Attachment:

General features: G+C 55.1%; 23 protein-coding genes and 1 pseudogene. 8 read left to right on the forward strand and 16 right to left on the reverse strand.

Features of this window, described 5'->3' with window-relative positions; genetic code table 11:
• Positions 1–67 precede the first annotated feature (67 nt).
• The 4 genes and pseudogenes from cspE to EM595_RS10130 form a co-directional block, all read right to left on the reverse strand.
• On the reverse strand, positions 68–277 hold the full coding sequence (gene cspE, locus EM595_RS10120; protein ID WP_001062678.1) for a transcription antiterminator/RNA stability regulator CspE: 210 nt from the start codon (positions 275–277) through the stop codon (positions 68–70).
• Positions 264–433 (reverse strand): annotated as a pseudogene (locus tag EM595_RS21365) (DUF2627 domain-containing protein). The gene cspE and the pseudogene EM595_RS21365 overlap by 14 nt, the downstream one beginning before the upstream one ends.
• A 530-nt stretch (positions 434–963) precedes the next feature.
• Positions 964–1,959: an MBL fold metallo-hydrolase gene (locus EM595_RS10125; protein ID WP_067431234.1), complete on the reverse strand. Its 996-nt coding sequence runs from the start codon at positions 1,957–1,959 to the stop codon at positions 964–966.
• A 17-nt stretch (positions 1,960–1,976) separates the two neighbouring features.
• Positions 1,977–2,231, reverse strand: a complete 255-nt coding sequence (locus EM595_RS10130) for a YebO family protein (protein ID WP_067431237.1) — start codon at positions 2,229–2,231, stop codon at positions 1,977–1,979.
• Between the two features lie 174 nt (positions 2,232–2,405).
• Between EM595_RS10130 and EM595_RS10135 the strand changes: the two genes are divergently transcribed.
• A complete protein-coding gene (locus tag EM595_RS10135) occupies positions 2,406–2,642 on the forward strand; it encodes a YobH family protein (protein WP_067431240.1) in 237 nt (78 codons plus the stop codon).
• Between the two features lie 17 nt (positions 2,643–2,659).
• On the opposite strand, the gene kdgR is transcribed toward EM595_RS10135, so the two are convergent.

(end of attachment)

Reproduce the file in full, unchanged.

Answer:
General features: G+C 55.1%; 23 protein-coding genes and 1 pseudogene. 8 read left to right on the forward strand and 16 right to left on the reverse strand.

Features of this window, described 5'->3' with window-relative positions; genetic code table 11:
• Positions 1–67 precede the first annotated feature (67 nt).
• The 4 genes and pseudogenes from cspE to EM595_RS10130 form a co-directional block, all read right to left on the reverse strand.
• On the reverse strand, positions 68–277 hold the full coding sequence (gene cspE, locus EM595_RS10120; protein ID WP_001062678.1) for a transcription antiterminator/RNA stability regulator CspE: 210 nt from the start codon (positions 275–277) through the stop codon (positions 68–70).
• Positions 264–433 (reverse strand): annotated as a pseudogene (locus tag EM595_RS21365) (DUF2627 domain-containing protein). The gene cspE and the pseudogene EM595_RS21365 overlap by 14 nt, the downstream one beginning before the upstream one ends.
• A 530-nt stretch (positions 434–963) precedes the next feature.
• Positions 964–1,959: an MBL fold metallo-hydrolase gene (locus EM595_RS10125; protein ID WP_067431234.1), complete on the reverse strand. Its 996-nt coding sequence runs from the start codon at positions 1,957–1,959 to the stop codon at positions 964–966.
• A 17-nt stretch (positions 1,960–1,976) separates the two neighbouring features.
• Positions 1,977–2,231, reverse strand: a complete 255-nt coding sequence (locus EM595_RS10130) for a YebO family protein (protein ID WP_067431237.1) — start codon at positions 2,229–2,231, stop codon at positions 1,977–1,979.
• Between the two features lie 174 nt (positions 2,232–2,405).
• Between EM595_RS10130 and EM595_RS10135 the strand changes: the two genes are divergently transcribed.
• A complete protein-coding gene (locus tag EM595_RS10135) occupies positions 2,406–2,642 on the forward strand; it encodes a YobH family protein (protein WP_067431240.1) in 237 nt (78 codons plus the stop codon).
• Between the two features lie 17 nt (positions 2,643–2,659).
• On the opposite strand, the gene kdgR is transcribed toward EM595_RS10135, so the two are convergent.